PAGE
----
I have an application written in java with tomcat that I am ready to start scaling for production. As I understand it, i shouldn't use a load balancer with mongodb router instances as it can cause issues.

However, I understand that at some point I will need more than one Mongo router.
What is the best way to go about this?

The only way I can think of is when I run multiple copies of my Tomcat server, use a load balancer to route traffic to one of those Tomcats, and have each Tomcat pre-configured to use a specific mongodb router. However, I don't think this will work very well, as if a mongodb router goes down then there could be errors, and if a tomcat goes down then I am wasting a mongodb router.


As a practical matter you won't need more MongoDB router instances until you have a LOT of servers (each doing a LOT of traffic). Assuming you get to that point though the problem is really a lot easier to solve than you think it is.

Expanding on what MrKurt said, what you would typically do is split your Tomcat servers into groups, and then configure each Tomcat server group with a set of MongoDB routers for failover.

So if you have 30 Tomcat servers you could split them into 3 Tomcat groups of 10.
Then set up a Mongo router for each group, and configure something like:

Tomcat Group 1 -> Mongo 1, Mongo 2, Mongo 3
Tomcat Group 2 -> Mongo 2, Mongo 3, Mongo 1
Tomcat Group 3 -> Mongo 3, Mongo 1, Mongo 2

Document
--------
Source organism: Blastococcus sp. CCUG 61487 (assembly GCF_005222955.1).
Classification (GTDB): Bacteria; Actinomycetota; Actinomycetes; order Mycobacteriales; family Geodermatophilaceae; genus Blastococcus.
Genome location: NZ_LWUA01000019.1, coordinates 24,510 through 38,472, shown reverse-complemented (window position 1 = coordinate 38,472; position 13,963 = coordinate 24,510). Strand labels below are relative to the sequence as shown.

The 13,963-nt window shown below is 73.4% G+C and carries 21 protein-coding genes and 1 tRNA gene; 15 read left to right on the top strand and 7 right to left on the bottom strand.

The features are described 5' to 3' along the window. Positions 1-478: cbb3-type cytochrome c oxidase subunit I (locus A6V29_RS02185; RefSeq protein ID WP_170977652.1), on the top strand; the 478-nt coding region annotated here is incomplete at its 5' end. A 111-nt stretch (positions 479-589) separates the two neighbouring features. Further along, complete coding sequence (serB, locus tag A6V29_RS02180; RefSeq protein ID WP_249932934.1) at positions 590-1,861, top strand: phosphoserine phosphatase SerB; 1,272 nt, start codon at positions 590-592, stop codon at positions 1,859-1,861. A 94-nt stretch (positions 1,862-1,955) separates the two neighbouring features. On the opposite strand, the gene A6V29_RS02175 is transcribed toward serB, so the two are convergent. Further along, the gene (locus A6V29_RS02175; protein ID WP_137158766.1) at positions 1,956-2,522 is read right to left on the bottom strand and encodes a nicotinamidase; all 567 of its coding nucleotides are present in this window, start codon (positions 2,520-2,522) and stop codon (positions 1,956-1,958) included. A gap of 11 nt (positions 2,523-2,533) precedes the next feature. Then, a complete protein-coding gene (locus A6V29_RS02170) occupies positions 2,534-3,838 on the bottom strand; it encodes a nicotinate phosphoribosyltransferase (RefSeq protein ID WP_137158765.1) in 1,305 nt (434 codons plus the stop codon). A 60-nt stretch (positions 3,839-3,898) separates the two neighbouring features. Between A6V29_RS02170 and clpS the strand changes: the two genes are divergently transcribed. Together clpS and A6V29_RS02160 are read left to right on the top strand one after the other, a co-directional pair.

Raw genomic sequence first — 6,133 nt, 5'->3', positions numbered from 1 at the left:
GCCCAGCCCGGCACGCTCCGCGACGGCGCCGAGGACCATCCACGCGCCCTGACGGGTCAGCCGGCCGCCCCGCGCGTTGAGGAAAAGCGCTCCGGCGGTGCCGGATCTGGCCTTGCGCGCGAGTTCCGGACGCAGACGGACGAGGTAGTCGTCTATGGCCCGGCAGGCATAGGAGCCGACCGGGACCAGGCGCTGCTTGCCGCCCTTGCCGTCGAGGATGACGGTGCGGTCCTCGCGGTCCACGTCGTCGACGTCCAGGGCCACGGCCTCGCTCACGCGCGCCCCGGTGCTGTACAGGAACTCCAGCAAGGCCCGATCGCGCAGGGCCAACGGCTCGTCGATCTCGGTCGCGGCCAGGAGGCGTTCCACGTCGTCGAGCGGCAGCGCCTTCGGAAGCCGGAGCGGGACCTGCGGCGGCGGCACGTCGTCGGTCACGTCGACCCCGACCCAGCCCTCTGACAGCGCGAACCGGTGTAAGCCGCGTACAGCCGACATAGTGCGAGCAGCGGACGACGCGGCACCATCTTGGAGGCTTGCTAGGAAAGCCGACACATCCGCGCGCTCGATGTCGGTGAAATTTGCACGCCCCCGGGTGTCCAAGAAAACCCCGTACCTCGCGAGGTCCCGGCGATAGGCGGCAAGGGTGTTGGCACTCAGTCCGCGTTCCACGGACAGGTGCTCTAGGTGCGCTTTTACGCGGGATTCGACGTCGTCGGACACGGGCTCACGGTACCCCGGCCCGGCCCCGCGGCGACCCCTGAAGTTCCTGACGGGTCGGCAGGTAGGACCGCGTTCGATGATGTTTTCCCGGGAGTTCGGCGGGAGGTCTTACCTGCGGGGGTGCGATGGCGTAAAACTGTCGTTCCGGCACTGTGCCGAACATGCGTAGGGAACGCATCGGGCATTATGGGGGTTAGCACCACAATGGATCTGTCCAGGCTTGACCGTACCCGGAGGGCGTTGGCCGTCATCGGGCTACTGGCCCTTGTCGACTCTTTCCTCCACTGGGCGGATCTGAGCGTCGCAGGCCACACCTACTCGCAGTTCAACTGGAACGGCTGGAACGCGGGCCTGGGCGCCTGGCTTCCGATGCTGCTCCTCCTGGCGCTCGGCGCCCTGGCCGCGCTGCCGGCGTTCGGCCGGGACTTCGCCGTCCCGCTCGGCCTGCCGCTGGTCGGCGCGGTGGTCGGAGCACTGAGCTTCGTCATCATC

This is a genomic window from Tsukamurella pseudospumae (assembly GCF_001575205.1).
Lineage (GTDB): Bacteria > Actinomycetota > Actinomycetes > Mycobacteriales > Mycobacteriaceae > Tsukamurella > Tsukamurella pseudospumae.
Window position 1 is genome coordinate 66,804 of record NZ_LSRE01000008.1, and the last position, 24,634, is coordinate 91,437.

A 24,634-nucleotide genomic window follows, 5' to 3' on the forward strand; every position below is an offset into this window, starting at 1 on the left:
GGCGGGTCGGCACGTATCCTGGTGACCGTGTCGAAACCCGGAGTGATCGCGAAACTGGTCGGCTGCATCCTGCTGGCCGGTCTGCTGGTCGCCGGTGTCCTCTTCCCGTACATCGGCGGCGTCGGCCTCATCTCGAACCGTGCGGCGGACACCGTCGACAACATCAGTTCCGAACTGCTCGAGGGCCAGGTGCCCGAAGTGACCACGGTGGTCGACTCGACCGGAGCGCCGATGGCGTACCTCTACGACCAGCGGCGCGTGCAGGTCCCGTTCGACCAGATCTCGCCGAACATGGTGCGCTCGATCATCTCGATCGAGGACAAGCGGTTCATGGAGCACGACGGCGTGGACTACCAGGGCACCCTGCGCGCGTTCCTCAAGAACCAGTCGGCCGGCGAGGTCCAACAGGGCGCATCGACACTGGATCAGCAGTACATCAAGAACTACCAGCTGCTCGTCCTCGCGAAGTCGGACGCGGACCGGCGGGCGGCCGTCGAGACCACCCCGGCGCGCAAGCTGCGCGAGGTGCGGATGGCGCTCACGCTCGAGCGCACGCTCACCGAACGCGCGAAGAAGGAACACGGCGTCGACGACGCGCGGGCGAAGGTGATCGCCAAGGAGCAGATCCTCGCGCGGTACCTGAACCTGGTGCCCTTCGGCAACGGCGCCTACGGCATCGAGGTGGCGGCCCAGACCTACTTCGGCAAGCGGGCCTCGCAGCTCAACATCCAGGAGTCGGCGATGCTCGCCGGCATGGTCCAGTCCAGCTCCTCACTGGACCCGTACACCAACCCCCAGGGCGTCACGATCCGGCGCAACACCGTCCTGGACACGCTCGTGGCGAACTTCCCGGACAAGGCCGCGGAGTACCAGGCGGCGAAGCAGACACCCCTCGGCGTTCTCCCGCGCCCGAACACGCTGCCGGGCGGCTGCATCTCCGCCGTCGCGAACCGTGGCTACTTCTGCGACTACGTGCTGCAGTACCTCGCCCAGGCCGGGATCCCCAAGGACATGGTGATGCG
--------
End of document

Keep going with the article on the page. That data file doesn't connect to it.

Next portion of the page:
• Each Tomcat server group is pointing at a different Mongo router
    So you're not beating up one single front-end with all your requests.

  • If the default Mongo router for a group fails you fail over to the next one
    This is handled by the MongoDB connection driver.
    Note the staggering of the failover chain as shown above. This prevents you from dumping excessive load onto any one server in a single-fault condition.

  • If you lose a single tomcat instance you're not "wasting" the Mongo router
    You would have to lose all Tomcat instances in a group in order to have one of the Mongo routers go idle (and even then it's not "wasted": It's still redundant capacity in the event of a failure of another Mongo router instance.


Most Mongo drivers these days can handle multiple Mongos's in a connection string, the Java driver implemented this as of 2.9.0: https://jira.mongodb.org/browse/JAVA-381

It's only for failover, however, not load balancing. You normally do not need to load balance between Mongos's, the bottlenecks are typically on the backend shards in a well optimized setup.

Your Answer

By clicking “Post Your Answer”, you agree to our terms of service, privacy policy and cookie policy

Not the answer you're looking for? Browse other questions tagged or ask your own question.